Hurricanes typically decrease during an El Niño. Hurricanes, which develop off the coast of Africa, are affected by the jet stream, a wind current 40,000 feet up in the atmosphere. The jet stream strengthens. Winds whip up across Central America to the Atlantic Ocean and onto Africa. The winds shear off the tops of thunderclouds before they can develop into hurricanes.
During a La Ni�a, the jet stream weakens, and hurricanes often increase in number and intensity. Some bring more than wind and rain. In 1998, Hurricane Joan brought swarms of African locusts to the Caribbean. The 1998 La Ni�a of the same year triggered extreme wetness in Africa's deserts. Vegetation increased and locust populations swelled. When the rains diminished, locusts migrated west in search of food. Millions rode Hurricane Joan's strong, westerly winds across the Atlantic.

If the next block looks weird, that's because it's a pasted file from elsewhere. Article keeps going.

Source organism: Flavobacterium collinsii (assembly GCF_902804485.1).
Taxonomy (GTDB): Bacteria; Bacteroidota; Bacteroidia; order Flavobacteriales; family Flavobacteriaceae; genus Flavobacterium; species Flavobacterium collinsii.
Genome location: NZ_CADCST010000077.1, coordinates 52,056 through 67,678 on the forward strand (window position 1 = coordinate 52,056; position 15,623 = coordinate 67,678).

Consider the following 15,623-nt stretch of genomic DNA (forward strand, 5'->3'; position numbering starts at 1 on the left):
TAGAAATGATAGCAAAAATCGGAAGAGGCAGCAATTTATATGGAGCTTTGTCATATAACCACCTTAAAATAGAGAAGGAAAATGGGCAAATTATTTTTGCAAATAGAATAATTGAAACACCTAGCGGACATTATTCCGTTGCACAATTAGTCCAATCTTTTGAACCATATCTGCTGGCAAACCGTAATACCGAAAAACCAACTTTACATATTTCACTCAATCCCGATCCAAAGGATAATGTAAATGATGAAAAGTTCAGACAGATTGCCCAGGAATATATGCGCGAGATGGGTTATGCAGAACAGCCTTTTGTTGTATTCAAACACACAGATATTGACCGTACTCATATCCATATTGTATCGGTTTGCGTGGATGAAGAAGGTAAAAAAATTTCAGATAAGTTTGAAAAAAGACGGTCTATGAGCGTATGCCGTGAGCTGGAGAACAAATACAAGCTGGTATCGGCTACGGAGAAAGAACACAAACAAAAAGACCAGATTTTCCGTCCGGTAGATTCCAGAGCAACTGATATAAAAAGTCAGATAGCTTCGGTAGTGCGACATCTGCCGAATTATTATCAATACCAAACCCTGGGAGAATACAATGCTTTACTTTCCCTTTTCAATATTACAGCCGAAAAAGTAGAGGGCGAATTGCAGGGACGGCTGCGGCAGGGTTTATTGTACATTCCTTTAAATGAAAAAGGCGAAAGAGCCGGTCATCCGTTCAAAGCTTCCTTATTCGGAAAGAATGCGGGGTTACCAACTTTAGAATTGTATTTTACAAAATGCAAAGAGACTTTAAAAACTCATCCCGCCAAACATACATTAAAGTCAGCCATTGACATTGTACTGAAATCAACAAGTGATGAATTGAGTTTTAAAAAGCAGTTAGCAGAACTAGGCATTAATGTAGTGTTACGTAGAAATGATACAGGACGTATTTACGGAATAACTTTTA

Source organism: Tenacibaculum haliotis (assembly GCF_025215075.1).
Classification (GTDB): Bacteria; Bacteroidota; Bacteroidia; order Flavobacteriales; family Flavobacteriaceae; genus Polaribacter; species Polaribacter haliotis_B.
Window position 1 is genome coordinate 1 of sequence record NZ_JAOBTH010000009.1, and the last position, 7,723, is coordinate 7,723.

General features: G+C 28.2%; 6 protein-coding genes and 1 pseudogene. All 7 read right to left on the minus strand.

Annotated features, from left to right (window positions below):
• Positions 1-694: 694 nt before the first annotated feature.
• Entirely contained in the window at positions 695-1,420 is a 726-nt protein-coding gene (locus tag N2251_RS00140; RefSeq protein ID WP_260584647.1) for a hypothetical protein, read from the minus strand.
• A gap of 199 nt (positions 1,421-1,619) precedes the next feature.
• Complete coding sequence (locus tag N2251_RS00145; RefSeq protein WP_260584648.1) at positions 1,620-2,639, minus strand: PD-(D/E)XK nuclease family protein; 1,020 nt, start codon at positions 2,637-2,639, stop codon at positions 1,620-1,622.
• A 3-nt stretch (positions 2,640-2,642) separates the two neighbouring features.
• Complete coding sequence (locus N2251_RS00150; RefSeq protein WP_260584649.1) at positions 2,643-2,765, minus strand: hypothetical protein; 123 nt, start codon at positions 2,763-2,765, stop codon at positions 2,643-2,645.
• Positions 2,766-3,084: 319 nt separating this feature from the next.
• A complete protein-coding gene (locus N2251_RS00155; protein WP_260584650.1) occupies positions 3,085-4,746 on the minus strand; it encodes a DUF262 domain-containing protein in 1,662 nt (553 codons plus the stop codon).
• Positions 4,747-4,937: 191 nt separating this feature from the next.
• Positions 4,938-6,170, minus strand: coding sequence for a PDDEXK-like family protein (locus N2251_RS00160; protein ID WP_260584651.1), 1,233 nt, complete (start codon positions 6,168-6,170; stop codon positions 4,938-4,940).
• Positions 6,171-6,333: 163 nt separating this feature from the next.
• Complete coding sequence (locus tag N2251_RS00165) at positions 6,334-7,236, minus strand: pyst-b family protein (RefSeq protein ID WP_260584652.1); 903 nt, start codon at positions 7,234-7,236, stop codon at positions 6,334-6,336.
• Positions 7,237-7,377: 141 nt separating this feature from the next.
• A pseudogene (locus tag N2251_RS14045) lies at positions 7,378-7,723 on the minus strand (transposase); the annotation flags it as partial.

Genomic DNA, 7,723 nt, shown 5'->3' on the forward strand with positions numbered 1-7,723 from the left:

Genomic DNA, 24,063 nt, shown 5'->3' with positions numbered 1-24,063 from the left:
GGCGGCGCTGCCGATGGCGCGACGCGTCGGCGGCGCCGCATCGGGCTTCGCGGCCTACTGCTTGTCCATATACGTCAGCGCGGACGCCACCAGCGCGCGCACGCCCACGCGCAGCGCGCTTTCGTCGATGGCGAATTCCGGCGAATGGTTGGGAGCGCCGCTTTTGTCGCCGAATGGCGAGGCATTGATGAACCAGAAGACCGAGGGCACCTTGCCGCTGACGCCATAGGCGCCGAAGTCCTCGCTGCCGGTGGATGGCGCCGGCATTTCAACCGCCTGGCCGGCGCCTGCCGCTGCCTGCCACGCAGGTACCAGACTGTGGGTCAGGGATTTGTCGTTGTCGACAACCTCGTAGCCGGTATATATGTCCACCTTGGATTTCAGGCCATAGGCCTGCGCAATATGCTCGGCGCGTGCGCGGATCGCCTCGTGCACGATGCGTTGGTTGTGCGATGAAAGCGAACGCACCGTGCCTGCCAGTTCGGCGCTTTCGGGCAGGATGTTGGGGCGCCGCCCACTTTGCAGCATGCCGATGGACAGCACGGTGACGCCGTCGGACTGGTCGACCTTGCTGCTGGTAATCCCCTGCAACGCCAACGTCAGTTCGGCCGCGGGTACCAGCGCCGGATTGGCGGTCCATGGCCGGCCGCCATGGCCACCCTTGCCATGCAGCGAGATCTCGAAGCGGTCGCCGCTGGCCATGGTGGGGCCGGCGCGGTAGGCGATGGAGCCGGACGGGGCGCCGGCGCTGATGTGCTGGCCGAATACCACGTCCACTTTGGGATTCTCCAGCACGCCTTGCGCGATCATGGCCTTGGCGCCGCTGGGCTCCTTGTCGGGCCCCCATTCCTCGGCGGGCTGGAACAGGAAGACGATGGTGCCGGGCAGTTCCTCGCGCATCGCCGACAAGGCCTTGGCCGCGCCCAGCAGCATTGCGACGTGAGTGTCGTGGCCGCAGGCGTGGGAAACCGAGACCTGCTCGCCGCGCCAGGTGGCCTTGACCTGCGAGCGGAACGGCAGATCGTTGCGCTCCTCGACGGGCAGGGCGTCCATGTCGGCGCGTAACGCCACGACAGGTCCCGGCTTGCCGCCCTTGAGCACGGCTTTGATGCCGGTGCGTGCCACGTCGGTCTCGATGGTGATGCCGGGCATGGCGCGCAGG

El Niño and La Ni�a impact hurricanes. Click to view animation.